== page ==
This class takes each weeks Torah portion and relates it to everyday events and issues. Through this class, students learn how to apply this timeless wisdom to their contemporary life.
Love, Dating and Marriage
In this class students discuss love, dating and marriage according to the perspective of Kabbala, Chassidut, and an observant Jewish life-style, with lively discussions, debates, eye-opening games, activities, personality typologies, and more.
Mishna is the primary rabbinic text. In this class students learn to analyze a Mishna by breaking it into cases and Halachot. This class consists of Chavruta (study partners) learning followed by a class, and requires basic skills in reading and understanding Hebrew.
My Jewish Family and Myself
This class aims to explore the meaning of building a Jewish Home against the backdrop of who I am and where am I coming from. By becoming aware of one's inner reality and shaping influences, one's goals and dreams, and the Torah's directives, we can develop the awareness to choose and grow toward our ideal home in a healthy, balanced and integrated way. Students also have fun expressing their creative side in art, writing, and music.
This class intends to give students insight into our foremost text, the Tanach. Students delve into the text and traditional commentaries, as well as gaining a contemporary perspective which connects the text to the land and the people. Basic knowledge of reading and understanding Hebrew is a prerequisite for this course.
In this course, students analyze the book of Samuel as the book that records the Jewish people's transition from twelve tribes living in proximity to each other, to an organized and unified kingdom, and the growing pains that all of that entails. The course also uses the book of Samuel as a springboard to launch students into familiarity with academic as well as traditional Bible study and Jewish philosophy.
This course gives an overview of the weekly Torah portion, including its pertinent message to us today. This is a lecture style class and there is no Hebrew language prerequisite.
Pirkei Avot - Ethics of our Fathers
This interactive class on Pirkei Avot, the archetypal book on Jewish ethics composed 2,000 years ago, explores how relevant and enlightening those words are today. Students share their life experiences and measure them against these ancient words of wisdom. Topics include typologies, societal norms, true love, women and the Jewish home.
Philosophy of the RaMBaM (Maimonides)
This course will introduce the students to selected readings of the RaMBaM (Maimonides) which form the basis for discussion of the fundamental concepts of Jewish thought. Free will, reward and punishment, the world to come, Divine service based on love and fear, the messianic age and Redemption are among the topics discussed.
Readings in Maimonides
In this class students will get familiar with the writings of one of the foremost pillars of Jewish Law and Philosophy - Maimonides.
Shulchan Aruch - Jewish Law
In this class students will study practical Jewish Law from the Shulchan Aruch - The Code of Jewish Law.
Soul of Song
Singing has been a part of the Jewish tradition since the splitting of the sea after the exodus from Egypt. Thousands of years later, the Chassidic masters placed a great emphasis on the singing of nigunim – tunes without words - making soulful melodies a part of Chasidic daily life and worship. This class teaches the historical nigunim of many Chassidic Rebbes.
Stump the Rabbi / Rebbetzin
Students fearlessly tackle any and every question they have about Judaism. Be prepared to challenge and be challenged! The only requirement for this class is an open mind.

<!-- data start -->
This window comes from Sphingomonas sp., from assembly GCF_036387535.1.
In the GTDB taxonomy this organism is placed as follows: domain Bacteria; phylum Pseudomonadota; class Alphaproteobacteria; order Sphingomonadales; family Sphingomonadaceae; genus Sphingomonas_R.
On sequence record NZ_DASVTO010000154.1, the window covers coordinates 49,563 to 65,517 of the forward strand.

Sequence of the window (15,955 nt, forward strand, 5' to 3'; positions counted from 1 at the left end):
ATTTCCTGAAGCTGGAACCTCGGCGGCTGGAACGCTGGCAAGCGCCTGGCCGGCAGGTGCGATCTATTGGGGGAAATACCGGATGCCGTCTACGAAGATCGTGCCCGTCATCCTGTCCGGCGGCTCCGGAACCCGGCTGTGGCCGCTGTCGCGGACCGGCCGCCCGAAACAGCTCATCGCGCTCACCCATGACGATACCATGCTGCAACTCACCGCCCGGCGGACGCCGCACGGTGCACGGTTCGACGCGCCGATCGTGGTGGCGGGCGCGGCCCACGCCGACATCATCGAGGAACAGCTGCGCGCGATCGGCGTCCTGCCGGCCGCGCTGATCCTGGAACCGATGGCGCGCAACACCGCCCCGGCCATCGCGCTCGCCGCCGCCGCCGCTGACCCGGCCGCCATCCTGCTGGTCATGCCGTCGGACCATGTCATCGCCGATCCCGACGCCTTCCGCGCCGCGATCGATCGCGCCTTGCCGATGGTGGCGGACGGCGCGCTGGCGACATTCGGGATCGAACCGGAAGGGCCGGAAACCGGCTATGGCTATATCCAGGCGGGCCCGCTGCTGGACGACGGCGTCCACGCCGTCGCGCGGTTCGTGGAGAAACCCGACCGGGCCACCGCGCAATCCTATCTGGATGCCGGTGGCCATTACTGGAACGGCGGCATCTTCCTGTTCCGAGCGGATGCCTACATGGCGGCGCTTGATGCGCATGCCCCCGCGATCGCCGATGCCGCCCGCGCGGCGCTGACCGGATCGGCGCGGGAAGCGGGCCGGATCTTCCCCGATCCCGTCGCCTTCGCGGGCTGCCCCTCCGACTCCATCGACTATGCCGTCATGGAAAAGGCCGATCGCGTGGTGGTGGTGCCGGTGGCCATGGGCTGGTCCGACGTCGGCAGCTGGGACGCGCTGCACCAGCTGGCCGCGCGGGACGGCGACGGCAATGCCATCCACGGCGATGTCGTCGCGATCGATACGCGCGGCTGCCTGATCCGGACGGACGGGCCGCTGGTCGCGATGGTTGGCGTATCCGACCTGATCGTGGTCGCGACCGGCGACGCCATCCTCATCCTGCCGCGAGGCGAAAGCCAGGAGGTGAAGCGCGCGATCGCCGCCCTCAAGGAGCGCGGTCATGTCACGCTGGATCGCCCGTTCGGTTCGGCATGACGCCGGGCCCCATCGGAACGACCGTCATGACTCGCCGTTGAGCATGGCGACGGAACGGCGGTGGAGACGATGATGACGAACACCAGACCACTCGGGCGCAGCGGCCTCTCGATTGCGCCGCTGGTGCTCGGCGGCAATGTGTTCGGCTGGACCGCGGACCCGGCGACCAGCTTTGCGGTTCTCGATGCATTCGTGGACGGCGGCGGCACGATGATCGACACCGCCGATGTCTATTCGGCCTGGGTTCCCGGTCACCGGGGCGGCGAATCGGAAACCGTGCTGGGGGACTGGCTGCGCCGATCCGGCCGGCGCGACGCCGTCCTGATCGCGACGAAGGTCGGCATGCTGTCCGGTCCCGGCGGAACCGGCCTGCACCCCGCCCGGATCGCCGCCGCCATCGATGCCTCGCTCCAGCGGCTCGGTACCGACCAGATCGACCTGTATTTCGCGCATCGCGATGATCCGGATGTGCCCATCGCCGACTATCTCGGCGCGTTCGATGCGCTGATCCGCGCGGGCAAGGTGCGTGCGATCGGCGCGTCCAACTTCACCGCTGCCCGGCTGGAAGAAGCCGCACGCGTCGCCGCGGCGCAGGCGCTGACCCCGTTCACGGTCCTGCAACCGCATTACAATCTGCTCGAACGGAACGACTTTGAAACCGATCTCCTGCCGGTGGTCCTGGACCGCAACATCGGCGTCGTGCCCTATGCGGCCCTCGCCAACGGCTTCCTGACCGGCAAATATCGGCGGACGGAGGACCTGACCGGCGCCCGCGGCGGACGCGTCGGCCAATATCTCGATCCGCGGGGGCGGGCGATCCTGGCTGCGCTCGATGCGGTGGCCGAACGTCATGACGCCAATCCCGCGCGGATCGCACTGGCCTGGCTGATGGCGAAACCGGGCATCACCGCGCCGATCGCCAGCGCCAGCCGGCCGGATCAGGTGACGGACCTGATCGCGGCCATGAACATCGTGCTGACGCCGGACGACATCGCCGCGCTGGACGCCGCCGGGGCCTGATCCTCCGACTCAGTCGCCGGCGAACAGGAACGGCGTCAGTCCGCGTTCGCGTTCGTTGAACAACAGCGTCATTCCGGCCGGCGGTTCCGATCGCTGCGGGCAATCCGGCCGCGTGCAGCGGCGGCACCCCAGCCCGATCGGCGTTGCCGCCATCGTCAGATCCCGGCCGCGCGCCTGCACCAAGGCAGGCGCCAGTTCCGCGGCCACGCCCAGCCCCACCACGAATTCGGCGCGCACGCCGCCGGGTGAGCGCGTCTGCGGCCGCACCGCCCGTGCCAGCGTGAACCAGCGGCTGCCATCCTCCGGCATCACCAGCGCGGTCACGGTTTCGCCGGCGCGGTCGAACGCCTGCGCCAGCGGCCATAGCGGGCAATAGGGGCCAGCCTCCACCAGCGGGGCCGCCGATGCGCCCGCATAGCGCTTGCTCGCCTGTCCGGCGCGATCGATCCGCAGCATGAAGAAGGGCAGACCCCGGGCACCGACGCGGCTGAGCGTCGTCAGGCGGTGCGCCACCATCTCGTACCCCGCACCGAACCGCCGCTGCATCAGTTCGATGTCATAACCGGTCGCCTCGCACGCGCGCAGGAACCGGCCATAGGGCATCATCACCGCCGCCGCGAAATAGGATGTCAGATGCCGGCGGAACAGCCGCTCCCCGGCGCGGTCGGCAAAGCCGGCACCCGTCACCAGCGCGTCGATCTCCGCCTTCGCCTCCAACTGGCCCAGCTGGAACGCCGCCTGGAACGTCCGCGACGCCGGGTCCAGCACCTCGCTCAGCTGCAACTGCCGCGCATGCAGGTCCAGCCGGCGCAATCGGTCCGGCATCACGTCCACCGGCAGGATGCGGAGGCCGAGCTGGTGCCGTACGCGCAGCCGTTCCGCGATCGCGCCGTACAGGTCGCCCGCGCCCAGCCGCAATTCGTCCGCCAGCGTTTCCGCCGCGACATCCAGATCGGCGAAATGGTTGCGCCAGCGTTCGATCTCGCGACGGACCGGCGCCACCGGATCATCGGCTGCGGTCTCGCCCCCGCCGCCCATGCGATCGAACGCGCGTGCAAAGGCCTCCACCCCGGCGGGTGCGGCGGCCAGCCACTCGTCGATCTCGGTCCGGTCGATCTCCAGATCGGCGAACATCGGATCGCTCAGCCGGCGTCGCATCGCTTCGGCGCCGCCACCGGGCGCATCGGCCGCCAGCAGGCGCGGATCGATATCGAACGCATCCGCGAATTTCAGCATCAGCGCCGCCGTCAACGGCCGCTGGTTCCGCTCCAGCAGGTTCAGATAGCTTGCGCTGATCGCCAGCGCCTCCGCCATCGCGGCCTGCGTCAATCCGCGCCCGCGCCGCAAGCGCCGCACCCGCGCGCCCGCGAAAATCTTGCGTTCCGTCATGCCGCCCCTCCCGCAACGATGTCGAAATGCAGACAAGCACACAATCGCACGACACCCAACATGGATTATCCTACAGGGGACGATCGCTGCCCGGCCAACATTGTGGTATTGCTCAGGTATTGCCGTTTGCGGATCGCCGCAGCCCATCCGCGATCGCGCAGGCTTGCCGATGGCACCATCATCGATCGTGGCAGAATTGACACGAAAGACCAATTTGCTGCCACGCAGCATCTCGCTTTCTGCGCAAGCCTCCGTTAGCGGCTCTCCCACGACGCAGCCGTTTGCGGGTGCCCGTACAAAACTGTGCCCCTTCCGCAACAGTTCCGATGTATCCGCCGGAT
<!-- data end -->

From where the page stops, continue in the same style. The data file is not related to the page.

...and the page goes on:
This class introduces the student to the methodology, terminology, logic and basic structure of the Talmud. In this class students learn the skills to independently be able to decipher a Talmudic passage. The method used in this class is the “SQAP” (Statement – Question – Answer – Proof) method, introduced by Rabbi Boruch Kaplan, a senior Talmud teacher at the Mayanot Institute of Jewish Studies.
Talmud - Tractate Taanis
In this class students learn ancient Jewish wisdom from its original source - the Talmud (Gemara). In this beginners course students are trained to decipher the questions and answers of the Gemara and acquire the skills for future study.
Tanach: A Survey Course
This course is a lecture style survey of selected texts of the Prophets and the Writings. The curriculum follows the structure of the weekly Haftara (selection from the Prophets, read in synagogue weekly on Shabbat) enabling the student to acquire a broad-base knowledge while simultaneously appreciating the context of the selection within the text, and its fundamental relationship to their respective weekly Torah portions. The course uncovers the richness of the prophets by exploring their works against the backdrop of the Biblical Jewish journey.
Written by Rabbi Schneur Zalman of Liadi (1745-1812), Tanya is the central text of Chabad Chassidut. It's stated aim is to show a path to realizing ones purpose and developing a deeper relationship with G-d.
Tehillim - Psalms
This class is an in-depth study of King David’s Tehillim (Psalms). This is used as a springboard for learning how to speak to G-d both in organized prayer and in a personal individual manner.
Topics in Talmud
In this class students take topics in Halacha (Jewish Law) and trace them from their source in the Talmud and then down to their practical application. The ability to read Hebrew is a prerequisite for this class.
This class is an introduction to Hebrew and motivates the students to learn Hebrew in depth. The course includes learning popular songs, reading jokes and magazines, and learning handy phrases, basic grammar, slang, and practical Hebrew. Additionally, students discuss Israeli society within history, politics, and religion, while constantly expanding their vocabulary and understanding of life in Israel.
This is a classical Ulpan where the focus is on learning the verbs, vocabulary, and Modern Hebrew so students can go outside and speak. In addition to textbook learning, the students also learn stories about places and people in the history of Israel, songs, and current events.
Women in Tanach
In this class, students learn about feminine personalities throughout the Tanach - matriarchs, prophetesses and other prominent women. Students explore the character traits, relationships and actions of these historic women, and try to apply it to their lives.